Consulted Mr B. and Ms W. for advice, but you know, bless them, they really didn't have enough detail for a total beginner/nitwit, especially one who doesn't have a food processor. But stumbled on a fantastic site, Baking 911 - with almost too much information - and it held my hand through the entire process.
The result? A little chewy (see mistakes section below), but bore a striking resemblance to the real thing, and actually tasted good - spicy and just sweet enough.
It did all take a long time. I know that theoretically you can go off and get on with your life while the dough is rising, etc., but I ended up hovering like a new mum by the crib. Was the yeast doing anything? Was the dough rising? Too much? Not enough?
The experience? Nerve-wracking, but fun. Like many of the better things in life, she observed, sagaciously...
The Recipe: Nigella Lawson's Hot Cross Buns
Took the recipe out of my mum's Radio Times (quaintly-named UK TV listing mag; the recipe originally appeared in the book Feast). Would normally avoid Nigella on principle, as she's far too annoyingly hot herself.
For the dough:
- 6 fl oz (175 ml) milk
- 2 oz (50g) butter
- Zest 1 orange
- 1 clove
- 2 cardamom pods
- 14 oz (400g) bread flour
- 1 tbspn superfine (caster) sugar
- 0.25 oz (7g, 1 packet) instant yeast [I used active dry, since it was all they had in the store - "how much harder can it be?" she thought, oh how naively]
- 4 oz (100g) mixed dried fruit [in the UK we use sultanas, raisins, currants, and something called "mixed peel" that I couldn't find here - just some rather chunky candied lemon peel, which I cut into little pieces]
- 1 tspn ground cinnamon
- 0.5 tspn ground nutmeg
- 0.25 tspn ground ginger
- 1 egg
- 1 egg, beaten with a little milk to make egg wash
For the crosses:
- 3 tbspn all-purpose (plain) flour
- 0.5 tbspn superfine (caster) sugar
- 2 tbspn water
For the sugar glaze:
- 1 tbspn superfine (caster) sugar
- 1 tbspn boiling water
Makes 16 buns.
1. Heat the milk, butter, orange zest, clove, and cardamom pods in a saucepan until the butter melts, then leave to infuse. [If using active dry yeast, prepare it and prove it too, following directions on packet.]
2. Measure the flour, sugar, yeast [if using instant yeast] into a bowl and add the spices.
3. When the infused milk has cooled to blood temperature, take out the cardamom pods, and beat in the egg. [If using active dry yeast, add it to the mixture - make sure the mixture's not too hot or too cold though, as that would stop the yeast from working.]
4. Pour the liquid into the dry ingredients and mix. Knead the dough either by hand or with a machine with a dough hook: if it is too dry, add a little more warm milk or water. [It seemed fine to me].
5. Keep kneading until you have silky, elastic dough, but bear in mind that the dried fruit will stop this from being exactly satin-smooth. [Baking 911 said you should knead by hand for about 8-10 mins; apparently most people don't knead long enough, but you don't want to overknead either. Aargh.]
6. Form dough into a ball and place in a buttered bowl covered with plastic wrap, and leave to rise overnight in the fridge. Alternatively, you could leave it to rise for 1.5 hrs in a warm-ish place in the kitchen, but I [Nigella] always find it easier to go the overnight route, plus I think it gives a better taste and texture. [I did the 1.5 hr thing, but would use the fridge next time - see mistakes section.]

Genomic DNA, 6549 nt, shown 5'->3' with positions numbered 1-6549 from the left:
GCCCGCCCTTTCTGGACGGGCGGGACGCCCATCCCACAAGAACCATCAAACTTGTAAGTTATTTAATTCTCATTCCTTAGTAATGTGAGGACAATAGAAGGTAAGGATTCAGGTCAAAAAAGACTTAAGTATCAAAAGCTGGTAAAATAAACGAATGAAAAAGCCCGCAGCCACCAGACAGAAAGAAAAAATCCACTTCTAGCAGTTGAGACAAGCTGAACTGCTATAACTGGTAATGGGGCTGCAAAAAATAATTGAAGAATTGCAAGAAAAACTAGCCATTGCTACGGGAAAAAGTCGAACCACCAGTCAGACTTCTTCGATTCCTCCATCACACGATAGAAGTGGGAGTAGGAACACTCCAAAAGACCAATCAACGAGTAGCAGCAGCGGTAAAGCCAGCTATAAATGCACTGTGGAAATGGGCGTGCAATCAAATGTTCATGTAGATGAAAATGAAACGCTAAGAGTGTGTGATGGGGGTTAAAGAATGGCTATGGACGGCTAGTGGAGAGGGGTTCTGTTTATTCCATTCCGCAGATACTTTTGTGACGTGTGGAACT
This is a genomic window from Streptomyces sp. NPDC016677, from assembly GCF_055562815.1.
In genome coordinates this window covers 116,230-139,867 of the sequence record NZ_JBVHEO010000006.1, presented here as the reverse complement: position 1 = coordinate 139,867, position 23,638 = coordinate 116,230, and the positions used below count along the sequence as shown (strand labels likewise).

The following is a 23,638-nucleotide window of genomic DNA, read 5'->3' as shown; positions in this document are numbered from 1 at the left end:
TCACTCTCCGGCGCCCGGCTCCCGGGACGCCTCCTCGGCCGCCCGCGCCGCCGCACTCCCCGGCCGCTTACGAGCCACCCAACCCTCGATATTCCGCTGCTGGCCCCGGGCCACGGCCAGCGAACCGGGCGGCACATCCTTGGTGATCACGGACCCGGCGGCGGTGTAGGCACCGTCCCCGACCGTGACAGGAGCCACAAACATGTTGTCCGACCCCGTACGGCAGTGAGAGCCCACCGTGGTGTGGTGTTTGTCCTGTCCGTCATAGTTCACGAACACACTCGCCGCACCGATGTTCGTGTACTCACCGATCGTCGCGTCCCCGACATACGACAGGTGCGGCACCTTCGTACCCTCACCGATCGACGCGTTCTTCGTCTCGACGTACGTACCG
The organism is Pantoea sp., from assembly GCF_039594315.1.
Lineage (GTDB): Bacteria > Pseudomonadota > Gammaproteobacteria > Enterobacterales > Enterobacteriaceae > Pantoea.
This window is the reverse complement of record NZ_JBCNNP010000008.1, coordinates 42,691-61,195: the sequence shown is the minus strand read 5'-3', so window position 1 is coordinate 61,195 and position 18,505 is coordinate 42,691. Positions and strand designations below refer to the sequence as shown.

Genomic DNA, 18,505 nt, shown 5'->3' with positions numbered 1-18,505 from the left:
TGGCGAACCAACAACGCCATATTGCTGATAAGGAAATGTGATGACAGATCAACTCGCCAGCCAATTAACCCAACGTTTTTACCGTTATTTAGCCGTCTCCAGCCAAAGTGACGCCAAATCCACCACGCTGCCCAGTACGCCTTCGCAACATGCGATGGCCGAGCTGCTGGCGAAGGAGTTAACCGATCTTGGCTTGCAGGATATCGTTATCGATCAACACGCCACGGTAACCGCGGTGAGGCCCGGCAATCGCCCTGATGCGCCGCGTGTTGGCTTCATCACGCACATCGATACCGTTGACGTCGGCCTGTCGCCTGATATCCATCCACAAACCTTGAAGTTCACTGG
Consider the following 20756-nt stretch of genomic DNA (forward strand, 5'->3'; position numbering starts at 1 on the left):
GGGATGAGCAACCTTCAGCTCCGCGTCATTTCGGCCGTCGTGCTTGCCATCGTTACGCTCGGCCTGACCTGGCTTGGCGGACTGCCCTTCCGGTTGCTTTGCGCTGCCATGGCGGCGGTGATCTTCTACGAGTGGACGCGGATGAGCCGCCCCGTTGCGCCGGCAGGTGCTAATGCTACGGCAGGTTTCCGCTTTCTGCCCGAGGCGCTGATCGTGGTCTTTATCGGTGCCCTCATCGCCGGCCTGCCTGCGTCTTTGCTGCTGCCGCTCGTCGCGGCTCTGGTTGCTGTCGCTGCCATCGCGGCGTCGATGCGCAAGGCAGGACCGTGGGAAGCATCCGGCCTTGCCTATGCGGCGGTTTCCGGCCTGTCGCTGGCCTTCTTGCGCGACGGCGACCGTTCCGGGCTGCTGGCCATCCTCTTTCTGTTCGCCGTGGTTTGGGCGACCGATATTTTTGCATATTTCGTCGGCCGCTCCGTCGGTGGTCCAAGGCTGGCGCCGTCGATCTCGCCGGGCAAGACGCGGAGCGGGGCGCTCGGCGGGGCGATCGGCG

7. Heat oven to 425F (220C). Take dough out of fridge and let it come to room temperature. Punch the dough down, and knead it again until it is smooth and elastic. [See mistakes section for thoughts on this.]
8. Divide into 16 balls and shape into smooth round buns. No need to worry unduly about their size: just keep halving the dough until it's in 16 pieces. [I somehow ended up with two runty ones.]
9. Sit the buns on a lined baking sheet. Make sure they are quite snug together but not touching. Using the back of an ordinary eating kife, score the tops of the buns to make a cross. Cover with a tea towel, and leave to rise again for about 45 mins - they should have risen and almost joined up. [Baking 911 says that tea towels etc can get stuck to the top of the bread, so she recommends making a little tent by putting glasses at the four corners of the tray and draping plastic wrap over them. Seemed like a good idea, so I did it - see pix section below.]
10. Brush the buns with the egg wash, then mix the flour, sugar, and water into a smooth, thick paste. Using a teaspoon, dribble two lines over the buns in the indent of the cross. Bake in oven for 15-20 mins. [Actually, "smear" might be a better word; I diluted the paste so it was dribble-able, and the crosses came out a bit wishy-washy.]
11. When the hot cross buns come out of the oven, mix the sugar and boiling water together for the glaze, and brush each hot bun to make them sweet and shiny.
Well, they really didn't rise enough on the second go-round. My guess, based on Baking 911, is that the dough rose too much the first time. I clung to the 1.5 hrs in the recipe for the first rise, but apparently (and very sensibly) you should go by what's actually happening in front of you, as there are just so many variables (temperature, weather, what color knickers you're wearing, etc.) that recipes are just a guide. I'd try doing it overnight in the fridge next time, a more controlled environment.
Also, I really think that the kneading part before the second rise in the recipe must be because the dough was coming out of the fridge. Baking 911 says absolutely not to knead before 2nd rise. I actually tried an experiment - kneaded the two runty buns before shaping them, and sure enough, they hardly rose at all.
Also, most of the recipes I've seen since (on foodgawker) use all-purpose flour rather than bread flour - might try this next time.